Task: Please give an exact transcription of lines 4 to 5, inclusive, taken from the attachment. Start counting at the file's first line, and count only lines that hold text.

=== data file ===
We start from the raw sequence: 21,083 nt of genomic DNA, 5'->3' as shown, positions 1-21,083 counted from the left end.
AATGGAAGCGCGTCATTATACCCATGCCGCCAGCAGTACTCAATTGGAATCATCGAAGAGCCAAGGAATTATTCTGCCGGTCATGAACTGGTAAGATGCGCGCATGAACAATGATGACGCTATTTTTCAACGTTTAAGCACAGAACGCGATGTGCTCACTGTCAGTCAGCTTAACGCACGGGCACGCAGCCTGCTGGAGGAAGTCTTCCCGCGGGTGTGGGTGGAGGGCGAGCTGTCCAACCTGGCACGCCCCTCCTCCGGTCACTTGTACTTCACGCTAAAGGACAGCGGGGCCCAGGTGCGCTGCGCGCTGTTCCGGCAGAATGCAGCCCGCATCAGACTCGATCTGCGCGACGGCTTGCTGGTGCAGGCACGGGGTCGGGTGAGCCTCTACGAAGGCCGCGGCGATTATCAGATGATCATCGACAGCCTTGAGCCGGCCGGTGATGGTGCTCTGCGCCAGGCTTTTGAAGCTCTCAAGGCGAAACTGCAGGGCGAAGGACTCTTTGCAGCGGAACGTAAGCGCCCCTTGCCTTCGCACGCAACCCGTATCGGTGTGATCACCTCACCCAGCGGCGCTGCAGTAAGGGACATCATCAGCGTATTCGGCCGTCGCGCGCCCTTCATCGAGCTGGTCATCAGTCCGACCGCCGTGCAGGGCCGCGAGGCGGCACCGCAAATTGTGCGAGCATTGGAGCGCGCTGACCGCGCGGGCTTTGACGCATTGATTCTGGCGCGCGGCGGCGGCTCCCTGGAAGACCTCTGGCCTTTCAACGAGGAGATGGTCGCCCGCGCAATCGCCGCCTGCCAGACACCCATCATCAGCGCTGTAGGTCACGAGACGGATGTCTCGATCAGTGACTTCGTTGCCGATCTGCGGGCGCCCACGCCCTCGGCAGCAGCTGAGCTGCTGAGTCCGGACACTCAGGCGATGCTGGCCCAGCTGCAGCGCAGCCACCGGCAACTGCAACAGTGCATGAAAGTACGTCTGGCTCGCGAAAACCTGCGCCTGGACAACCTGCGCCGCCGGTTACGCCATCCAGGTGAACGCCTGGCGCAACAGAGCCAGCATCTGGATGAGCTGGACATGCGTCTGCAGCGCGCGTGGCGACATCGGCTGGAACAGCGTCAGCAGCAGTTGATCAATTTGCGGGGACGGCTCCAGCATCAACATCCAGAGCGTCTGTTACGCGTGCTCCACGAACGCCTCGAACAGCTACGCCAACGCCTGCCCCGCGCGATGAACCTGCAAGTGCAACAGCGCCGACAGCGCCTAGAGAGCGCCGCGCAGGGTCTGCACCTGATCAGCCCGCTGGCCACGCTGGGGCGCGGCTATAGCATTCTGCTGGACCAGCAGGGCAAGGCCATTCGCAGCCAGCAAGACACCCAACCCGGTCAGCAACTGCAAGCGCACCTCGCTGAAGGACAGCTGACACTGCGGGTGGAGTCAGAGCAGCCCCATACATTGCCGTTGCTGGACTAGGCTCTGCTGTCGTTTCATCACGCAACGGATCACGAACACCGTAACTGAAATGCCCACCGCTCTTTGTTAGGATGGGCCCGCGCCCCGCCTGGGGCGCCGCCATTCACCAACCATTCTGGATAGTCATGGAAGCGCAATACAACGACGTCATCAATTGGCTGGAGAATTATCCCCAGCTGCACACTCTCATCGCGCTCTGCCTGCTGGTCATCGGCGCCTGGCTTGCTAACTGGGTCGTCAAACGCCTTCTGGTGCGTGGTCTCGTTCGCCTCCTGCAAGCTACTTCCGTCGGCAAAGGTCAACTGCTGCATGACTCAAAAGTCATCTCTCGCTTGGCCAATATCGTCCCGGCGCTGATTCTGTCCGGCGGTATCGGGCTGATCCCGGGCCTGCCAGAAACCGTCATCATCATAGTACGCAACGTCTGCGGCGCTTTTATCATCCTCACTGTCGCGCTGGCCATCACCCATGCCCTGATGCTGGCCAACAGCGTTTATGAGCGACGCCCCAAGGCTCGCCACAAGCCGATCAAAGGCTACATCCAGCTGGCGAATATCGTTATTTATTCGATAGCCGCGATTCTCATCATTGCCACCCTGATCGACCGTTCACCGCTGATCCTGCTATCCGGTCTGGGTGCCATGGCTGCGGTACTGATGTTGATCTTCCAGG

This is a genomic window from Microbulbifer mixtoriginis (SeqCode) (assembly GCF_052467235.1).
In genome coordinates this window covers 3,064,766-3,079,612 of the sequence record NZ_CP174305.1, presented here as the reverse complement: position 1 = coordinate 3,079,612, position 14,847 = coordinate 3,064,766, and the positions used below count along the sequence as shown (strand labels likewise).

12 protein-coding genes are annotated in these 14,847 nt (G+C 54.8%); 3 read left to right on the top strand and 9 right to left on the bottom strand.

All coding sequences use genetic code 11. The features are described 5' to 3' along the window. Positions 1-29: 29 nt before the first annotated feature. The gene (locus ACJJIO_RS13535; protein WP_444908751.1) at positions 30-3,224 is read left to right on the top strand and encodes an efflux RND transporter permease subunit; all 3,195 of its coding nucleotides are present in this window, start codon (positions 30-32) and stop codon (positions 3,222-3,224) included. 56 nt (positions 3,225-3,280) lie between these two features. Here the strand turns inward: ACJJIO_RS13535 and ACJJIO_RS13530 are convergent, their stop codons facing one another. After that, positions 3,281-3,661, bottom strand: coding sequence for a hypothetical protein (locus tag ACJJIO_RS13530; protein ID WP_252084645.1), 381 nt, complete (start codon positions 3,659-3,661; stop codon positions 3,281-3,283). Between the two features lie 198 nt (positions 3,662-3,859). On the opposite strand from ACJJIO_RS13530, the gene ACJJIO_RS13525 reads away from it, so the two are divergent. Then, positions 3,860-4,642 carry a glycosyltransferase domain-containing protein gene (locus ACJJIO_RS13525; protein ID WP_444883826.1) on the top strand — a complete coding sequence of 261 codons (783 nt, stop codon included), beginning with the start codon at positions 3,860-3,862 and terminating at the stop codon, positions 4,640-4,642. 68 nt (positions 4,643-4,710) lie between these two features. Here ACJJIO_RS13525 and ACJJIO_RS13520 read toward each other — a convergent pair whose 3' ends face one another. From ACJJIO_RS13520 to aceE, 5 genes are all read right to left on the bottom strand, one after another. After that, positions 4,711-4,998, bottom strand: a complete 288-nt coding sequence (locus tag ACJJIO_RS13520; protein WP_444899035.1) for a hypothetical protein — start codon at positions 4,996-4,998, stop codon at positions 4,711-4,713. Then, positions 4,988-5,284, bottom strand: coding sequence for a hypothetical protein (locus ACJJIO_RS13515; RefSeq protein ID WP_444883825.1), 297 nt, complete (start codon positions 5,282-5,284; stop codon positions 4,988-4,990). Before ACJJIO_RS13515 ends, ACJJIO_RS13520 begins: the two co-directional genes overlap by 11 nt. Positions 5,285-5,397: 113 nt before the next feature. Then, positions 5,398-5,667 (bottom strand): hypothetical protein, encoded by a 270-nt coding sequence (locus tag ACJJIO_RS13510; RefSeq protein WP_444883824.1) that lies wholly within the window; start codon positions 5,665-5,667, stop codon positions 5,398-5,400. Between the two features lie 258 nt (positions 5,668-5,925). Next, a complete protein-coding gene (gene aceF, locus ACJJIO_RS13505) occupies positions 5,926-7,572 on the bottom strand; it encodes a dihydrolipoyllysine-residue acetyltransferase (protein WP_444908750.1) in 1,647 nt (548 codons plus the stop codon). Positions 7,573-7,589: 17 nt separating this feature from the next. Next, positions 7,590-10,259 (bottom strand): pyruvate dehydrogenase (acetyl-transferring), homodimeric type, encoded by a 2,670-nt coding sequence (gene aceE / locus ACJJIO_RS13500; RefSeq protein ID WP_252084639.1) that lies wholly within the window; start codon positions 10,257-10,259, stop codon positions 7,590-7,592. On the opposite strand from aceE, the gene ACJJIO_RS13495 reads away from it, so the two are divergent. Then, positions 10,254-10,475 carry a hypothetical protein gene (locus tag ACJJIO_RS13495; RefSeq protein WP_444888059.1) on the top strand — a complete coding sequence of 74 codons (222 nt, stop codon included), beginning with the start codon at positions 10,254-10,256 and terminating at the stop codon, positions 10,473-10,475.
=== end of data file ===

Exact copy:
In genome coordinates this window covers 3,064,766-3,079,612 of the sequence record NZ_CP174305.1, presented here as the reverse complement: position 1 = coordinate 3,079,612, position 14,847 = coordinate 3,064,766, and the positions used below count along the sequence as shown (strand labels likewise).

12 protein-coding genes are annotated in these 14,847 nt (G+C 54.8%); 3 read left to right on the top strand and 9 right to left on the bottom strand.